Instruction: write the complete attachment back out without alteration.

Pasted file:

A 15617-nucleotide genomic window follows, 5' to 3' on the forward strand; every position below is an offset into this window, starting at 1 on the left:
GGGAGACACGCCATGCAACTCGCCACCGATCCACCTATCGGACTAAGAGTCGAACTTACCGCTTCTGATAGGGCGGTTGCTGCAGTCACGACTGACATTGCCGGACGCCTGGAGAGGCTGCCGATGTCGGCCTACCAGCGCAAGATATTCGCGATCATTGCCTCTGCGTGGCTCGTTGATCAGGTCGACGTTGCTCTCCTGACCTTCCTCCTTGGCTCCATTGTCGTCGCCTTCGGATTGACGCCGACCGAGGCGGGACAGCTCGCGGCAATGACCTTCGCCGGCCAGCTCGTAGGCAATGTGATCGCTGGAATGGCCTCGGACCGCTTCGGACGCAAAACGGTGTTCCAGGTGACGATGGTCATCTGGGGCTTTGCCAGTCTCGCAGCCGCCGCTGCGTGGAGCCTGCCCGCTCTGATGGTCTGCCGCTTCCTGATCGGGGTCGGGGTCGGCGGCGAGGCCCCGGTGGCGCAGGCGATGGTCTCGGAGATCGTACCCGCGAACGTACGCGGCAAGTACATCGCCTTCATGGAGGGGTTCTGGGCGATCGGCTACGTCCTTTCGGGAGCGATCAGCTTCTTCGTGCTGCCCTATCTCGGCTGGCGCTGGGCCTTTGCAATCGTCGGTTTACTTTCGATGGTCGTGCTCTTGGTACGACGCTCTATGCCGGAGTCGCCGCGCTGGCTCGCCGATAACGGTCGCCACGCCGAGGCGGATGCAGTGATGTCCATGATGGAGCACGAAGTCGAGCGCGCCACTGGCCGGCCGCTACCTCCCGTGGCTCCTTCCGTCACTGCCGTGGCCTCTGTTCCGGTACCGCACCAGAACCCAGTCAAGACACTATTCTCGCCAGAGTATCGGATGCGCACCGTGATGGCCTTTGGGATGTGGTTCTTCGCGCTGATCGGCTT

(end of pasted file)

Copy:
A 15617-nucleotide genomic window follows, 5' to 3' on the forward strand; every position below is an offset into this window, starting at 1 on the left:
GGGAGACACGCCATGCAACTCGCCACCGATCCACCTATCGGACTAAGAGTCGAACTTACCGCTTCTGATAGGGCGGTTGCTGCAGTCACGACTGACATTGCCGGACGCCTGGAGAGGCTGCCGATGTCGGCCTACCAGCGCAAGATATTCGCGATCATTGCCTCTGCGTGGCTCGTTGATCAGGTCGACGTTGCTCTCCTGACCTTCCTCCTTGGCTCCATTGTCGTCGCCTTCGGATTGACGCCGACCGAGGCGGGACAGCTCGCGGCAATGACCTTCGCCGGCCAGCTCGTAGGCAATGTGATCGCTGGAATGGCCTCGGACCGCTTCGGACGCAAAACGGTGTTCCAGGTGACGATGGTCATCTGGGGCTTTGCCAGTCTCGCAGCCGCCGCTGCGTGGAGCCTGCCCGCTCTGATGGTCTGCCGCTTCCTGATCGGGGTCGGGGTCGGCGGCGAGGCCCCGGTGGCGCAGGCGATGGTCTCGGAGATCGTACCCGCGAACGTACGCGGCAAGTACATCGCCTTCATGGAGGGGTTCTGGGCGATCGGCTACGTCCTTTCGGGAGCGATCAGCTTCTTCGTGCTGCCCTATCTCGGCTGGCGCTGGGCCTTTGCAATCGTCGGTTTACTTTCGATGGTCGTGCTCTTGGTACGACGCTCTATGCCGGAGTCGCCGCGCTGGCTCGCCGATAACGGTCGCCACGCCGAGGCGGATGCAGTGATGTCCATGATGGAGCACGAAGTCGAGCGCGCCACTGGCCGGCCGCTACCTCCCGTGGCTCCTTCCGTCACTGCCGTGGCCTCTGTTCCGGTACCGCACCAGAACCCAGTCAAGACACTATTCTCGCCAGAGTATCGGATGCGCACCGTGATGGCCTTTGGGATGTGGTTCTTCGCGCTGATCGGCTT